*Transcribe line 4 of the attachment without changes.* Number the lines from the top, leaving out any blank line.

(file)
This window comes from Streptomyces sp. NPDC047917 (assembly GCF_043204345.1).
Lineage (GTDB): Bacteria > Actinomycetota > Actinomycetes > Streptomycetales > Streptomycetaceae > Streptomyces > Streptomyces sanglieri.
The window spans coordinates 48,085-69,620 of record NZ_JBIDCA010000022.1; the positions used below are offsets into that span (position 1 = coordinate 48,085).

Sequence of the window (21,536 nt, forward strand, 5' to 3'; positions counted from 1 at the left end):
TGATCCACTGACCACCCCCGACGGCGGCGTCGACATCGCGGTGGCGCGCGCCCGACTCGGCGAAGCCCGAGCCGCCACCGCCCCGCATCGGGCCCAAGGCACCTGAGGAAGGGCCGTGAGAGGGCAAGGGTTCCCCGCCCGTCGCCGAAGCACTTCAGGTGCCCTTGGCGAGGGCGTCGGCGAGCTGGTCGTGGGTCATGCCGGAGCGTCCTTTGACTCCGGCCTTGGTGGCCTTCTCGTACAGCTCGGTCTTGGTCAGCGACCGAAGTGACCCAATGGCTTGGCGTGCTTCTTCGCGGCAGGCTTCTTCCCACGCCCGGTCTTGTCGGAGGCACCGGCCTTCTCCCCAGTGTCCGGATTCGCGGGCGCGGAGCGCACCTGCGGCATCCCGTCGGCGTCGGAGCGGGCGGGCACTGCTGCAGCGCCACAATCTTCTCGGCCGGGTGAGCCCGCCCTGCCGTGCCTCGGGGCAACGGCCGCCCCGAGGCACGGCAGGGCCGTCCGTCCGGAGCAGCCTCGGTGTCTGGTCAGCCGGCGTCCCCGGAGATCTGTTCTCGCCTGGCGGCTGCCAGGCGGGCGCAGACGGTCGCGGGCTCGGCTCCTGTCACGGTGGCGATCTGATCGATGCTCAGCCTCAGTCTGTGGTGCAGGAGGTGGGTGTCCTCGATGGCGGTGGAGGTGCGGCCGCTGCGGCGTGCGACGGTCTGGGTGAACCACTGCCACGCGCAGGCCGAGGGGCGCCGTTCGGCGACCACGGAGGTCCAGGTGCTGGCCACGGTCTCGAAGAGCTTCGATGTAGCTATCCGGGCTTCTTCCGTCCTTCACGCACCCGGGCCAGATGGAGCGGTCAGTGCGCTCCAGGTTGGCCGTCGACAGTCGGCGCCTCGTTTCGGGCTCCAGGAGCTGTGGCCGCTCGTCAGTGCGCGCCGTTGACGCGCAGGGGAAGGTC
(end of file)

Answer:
Sequence of the window (21,536 nt, forward strand, 5' to 3'; positions counted from 1 at the left end):